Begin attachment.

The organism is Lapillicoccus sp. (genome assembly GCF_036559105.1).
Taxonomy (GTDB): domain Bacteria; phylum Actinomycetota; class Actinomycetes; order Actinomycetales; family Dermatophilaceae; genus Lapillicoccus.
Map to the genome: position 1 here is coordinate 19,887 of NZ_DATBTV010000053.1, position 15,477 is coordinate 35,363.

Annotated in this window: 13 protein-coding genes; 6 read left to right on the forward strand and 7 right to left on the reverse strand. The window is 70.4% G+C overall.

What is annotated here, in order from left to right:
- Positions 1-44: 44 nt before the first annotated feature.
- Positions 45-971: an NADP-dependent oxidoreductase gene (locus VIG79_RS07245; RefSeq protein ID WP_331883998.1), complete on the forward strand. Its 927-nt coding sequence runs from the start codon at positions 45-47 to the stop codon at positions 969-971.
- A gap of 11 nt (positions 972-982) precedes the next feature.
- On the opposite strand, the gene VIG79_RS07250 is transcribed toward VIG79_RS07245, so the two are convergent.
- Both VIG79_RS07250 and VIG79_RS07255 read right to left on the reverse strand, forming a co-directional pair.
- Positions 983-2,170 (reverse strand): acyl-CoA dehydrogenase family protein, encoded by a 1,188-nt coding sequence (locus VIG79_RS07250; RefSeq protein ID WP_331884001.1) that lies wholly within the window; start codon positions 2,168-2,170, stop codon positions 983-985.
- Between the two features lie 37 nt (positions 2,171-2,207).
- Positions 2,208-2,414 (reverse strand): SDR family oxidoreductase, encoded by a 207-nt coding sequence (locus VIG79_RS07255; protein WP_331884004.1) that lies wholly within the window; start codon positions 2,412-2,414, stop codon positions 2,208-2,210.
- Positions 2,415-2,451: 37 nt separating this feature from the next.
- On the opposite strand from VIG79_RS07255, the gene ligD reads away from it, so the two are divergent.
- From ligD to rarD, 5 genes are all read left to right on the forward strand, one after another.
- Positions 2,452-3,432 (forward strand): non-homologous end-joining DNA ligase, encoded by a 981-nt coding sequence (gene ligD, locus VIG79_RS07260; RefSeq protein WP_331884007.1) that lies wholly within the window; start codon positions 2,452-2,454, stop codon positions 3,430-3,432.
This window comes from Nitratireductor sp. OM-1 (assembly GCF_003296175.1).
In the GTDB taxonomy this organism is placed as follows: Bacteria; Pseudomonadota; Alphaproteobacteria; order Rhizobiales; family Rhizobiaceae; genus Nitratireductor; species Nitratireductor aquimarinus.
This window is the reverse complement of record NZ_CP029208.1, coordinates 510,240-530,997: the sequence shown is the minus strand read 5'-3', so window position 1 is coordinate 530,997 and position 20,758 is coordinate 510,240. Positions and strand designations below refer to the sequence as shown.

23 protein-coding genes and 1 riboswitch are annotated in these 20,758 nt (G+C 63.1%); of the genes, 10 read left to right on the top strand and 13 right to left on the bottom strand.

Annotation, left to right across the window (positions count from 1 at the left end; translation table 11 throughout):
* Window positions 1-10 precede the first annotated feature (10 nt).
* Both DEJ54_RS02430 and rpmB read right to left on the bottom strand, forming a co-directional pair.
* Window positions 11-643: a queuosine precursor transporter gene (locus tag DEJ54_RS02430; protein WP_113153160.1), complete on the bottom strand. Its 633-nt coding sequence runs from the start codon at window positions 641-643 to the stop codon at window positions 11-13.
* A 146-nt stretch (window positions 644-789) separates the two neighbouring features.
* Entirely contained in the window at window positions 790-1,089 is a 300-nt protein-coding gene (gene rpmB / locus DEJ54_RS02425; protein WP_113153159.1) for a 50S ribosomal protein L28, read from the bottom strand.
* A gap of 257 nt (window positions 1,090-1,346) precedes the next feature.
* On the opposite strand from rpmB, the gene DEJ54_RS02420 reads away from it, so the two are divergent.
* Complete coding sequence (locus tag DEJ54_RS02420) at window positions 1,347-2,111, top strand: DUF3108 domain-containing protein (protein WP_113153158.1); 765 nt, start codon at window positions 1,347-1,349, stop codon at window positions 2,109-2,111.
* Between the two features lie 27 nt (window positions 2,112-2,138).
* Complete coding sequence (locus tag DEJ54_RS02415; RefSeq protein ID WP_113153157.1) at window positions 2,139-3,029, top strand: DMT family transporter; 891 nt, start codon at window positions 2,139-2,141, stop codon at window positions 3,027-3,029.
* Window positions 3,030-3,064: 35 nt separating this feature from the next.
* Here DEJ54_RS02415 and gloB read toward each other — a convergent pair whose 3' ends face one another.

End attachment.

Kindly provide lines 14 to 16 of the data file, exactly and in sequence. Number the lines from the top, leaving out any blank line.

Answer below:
- Positions 2,415-2,451: 37 nt separating this feature from the next.
- On the opposite strand from VIG79_RS07255, the gene ligD reads away from it, so the two are divergent.
- From ligD to rarD, 5 genes are all read left to right on the forward strand, one after another.